, Volume 181, Issue 2, pp 519–532 | Cite as

Pathogens trigger top-down climate forcing on ecosystem dynamics

  • Eric EdelineEmail author
  • Andreas Groth
  • Bernard Cazelles
  • David Claessen
  • Ian J. Winfield
  • Jan Ohlberger
  • L. Asbjørn Vøllestad
  • Nils C. Stenseth
  • Michael Ghil
Community ecology – original research


Evaluating the effects of climate variation on ecosystems is of paramount importance for our ability to forecast and mitigate the consequences of global change. However, the ways in which complex food webs respond to climate variations remain poorly understood. Here, we use long-term time series to investigate the effects of temperature variation on the intraguild-predation (IGP) system of Windermere (UK), a lake where pike (Esox lucius, top predator) feed on small-sized perch (Perca fluviatilis) but compete with large-sized perch for the same food sources. Spectral analyses of time series reveal that pike recruitment dynamics are temperature controlled. In 1976, expansion of a size-truncating perch pathogen into the lake severely impacted large perch and favoured pike as the IGP-dominant species. This pathogen-induced regime shift to a pike-dominated IGP apparently triggered a temperature-controlled trophic cascade passing through pike down to dissolved nutrients. In simple food chains, warming is predicted to strengthen top–down control by accelerating metabolic rates in ectothermic consumers, while pathogens of top consumers are predicted to dampen this top–down control. In contrast, the local IGP structure in Windermere made warming and pathogens synergistic in their top–down effects on ecosystem functioning. More generally, our results point to top predators as major mediators of community response to global change, and show that size-selective agents (e.g. pathogens, fishers or hunters) may change the topological architecture of food webs and alter whole ecosystem sensitivity to climate variation.


Body size Parasites Population structure Singular spectrum analysis Wavelet analysis 



We thank Janice Fletcher, Ben James and other colleagues for undertaking the field and laboratory work of the Windermere fish monitoring programme and Lorenzo Ciannelli for useful discussions. We are also grateful to the Freshwater Biological Association who collected the data at the beginning of the time series. It is a pleasure to thank two anonymous reviewers for their detailed and constructive comments. The Natural Environment Research Council of the UK and the Norwegian Research Council supported part of this work. E. E. and D. C. received financial support from the French National Research Agency through projects ANR-10-CEPL-0010 PULSE and ANR-10-BLAN-1709 PHYTBACK. A. G. was supported by a post-doctoral fellowship of the Groupement d’Intérêt Scientifique Réseau de Recherche sur le Développement Soutenable of the Région Ile-de-France. I. J. W.’s contribution was part funded by the Managing Aquatic Ecosystems and Water Resources under Multiple Stress project under the 7th EU Framework Programme, Theme 6 (Environment including Climate Change), contract no. 603378. M. G. acknowledges support from the US National Science Foundation through grants DMS-1049253 and OCE-1243175.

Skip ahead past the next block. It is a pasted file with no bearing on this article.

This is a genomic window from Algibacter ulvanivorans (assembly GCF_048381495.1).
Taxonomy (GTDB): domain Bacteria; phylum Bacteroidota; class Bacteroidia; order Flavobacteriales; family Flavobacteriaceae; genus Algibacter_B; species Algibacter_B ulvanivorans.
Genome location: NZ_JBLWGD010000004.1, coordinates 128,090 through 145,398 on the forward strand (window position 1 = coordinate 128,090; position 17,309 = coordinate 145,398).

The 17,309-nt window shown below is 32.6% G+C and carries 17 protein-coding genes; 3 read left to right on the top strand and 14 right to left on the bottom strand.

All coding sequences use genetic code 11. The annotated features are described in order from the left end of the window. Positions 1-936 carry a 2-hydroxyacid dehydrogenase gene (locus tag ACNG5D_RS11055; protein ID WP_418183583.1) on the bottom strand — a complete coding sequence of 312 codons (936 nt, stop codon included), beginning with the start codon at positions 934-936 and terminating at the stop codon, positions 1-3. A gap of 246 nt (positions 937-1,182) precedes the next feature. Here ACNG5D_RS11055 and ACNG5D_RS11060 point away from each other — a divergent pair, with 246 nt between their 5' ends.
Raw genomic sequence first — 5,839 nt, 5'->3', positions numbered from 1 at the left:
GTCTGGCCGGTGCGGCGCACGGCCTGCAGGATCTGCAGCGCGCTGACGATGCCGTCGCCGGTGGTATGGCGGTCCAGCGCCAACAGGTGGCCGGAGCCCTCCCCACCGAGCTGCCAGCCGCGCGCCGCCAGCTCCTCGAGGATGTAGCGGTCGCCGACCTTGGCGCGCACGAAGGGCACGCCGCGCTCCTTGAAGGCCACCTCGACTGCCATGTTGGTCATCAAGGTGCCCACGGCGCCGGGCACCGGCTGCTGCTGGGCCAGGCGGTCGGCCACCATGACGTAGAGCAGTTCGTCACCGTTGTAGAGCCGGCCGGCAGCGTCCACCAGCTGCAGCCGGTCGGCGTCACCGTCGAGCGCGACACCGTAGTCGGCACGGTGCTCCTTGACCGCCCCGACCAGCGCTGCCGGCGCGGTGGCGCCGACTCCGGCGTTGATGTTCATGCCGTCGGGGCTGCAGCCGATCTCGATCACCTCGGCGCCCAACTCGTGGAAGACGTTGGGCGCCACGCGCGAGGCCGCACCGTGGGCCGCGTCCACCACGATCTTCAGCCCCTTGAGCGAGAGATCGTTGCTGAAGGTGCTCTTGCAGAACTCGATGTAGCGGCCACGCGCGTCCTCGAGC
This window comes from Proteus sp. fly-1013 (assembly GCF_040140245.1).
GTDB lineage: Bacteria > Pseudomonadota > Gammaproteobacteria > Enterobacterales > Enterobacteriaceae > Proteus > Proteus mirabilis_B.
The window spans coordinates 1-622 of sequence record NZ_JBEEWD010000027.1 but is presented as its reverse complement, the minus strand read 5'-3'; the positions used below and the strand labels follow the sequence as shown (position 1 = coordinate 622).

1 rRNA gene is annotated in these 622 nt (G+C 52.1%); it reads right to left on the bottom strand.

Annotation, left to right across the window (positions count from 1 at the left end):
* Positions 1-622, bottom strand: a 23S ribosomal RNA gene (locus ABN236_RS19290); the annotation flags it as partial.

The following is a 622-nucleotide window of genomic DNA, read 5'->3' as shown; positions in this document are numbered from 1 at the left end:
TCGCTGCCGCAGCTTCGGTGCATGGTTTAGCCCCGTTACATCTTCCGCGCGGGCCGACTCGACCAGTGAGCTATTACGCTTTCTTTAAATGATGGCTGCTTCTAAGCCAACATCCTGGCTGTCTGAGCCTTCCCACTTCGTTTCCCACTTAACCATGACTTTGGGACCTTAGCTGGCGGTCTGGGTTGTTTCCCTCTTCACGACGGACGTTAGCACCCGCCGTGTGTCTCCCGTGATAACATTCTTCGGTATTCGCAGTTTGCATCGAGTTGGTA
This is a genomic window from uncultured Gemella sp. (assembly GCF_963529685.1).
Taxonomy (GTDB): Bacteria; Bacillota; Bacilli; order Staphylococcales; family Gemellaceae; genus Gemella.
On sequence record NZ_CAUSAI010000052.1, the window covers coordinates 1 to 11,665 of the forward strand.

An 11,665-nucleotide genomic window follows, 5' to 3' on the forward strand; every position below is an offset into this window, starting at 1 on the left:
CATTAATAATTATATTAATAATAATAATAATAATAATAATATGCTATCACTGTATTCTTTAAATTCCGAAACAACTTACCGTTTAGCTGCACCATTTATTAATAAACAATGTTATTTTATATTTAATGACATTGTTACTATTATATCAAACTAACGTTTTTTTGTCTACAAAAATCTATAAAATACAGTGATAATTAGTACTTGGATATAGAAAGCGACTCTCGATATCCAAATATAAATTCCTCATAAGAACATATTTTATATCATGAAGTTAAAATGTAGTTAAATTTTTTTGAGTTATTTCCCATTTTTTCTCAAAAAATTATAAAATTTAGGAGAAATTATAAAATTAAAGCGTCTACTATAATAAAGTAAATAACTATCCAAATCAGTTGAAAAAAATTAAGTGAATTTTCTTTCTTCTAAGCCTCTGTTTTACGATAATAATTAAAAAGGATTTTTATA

Author contribution statement

E. E. led manuscript writing, I. J. W. provided the data, A. G. and B. C. ran the analyses and produced associated figures, and all authors contributed to results’ interpretation and manuscript improvement.

Supplementary material

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Supplementary material 1 (JPEG 452 kb)
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Supplementary material 2 (JPEG 174 kb)
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Supplementary material 3 (JPEG 2754 kb)
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Electronic Supplemental Material One single file containing: supplemental materials and methods with references, supplemental figures S1 to S3, supplemental figure legends (PDF 1448 kb)


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Copyright information

© Springer-Verlag Berlin Heidelberg 2016

Authors and Affiliations

  • Eric Edeline
    • 1
    Email author
  • Andreas Groth
    • 2
    • 3
  • Bernard Cazelles
    • 4
    • 5
  • David Claessen
    • 2
    • 5
  • Ian J. Winfield
    • 6
  • Jan Ohlberger
    • 7
    • 8
  • L. Asbjørn Vøllestad
    • 7
  • Nils C. Stenseth
    • 7
  • Michael Ghil
    • 2
    • 3
    • 9
  1. 1.Institut d’Ecologie et des Sciences de l’Environnement-Paris (iEES-Paris)Sorbonne Universités/UPMC Université Paris 06/CNRS/INRA/IRD/Paris Diderot Université Paris 07/UPECParisFrance
  2. 2.Environmental Research and Teaching Institute (CERES-ERTI)Paris Cedex 05France
  3. 3.Department of Atmospheric and Oceanic Sciences and Institute of Geophysics and Planetary PhysicsUniversity of California at Los AngelesLos AngelesUSA
  4. 4.IRD-UPMCBondyFrance
  5. 5.Eco-Evolutionary MathematicsParis Cedex 05France
  6. 6.Lake Ecosystems Group, Centre for Ecology & Hydrology, Lancaster Environment CentreBailrigg, LancasterUK
  7. 7.Department of Biosciences, Center for Ecological and Evolutionary Synthesis (CEES)University of OsloOsloNorway
  8. 8.School of Aquatic and Fishery SciencesUniversity of WashingtonSeattleUSA
  9. 9.Laboratoire de Météorologie DynamiqueCNRS and IPSLParis Cedex 05France

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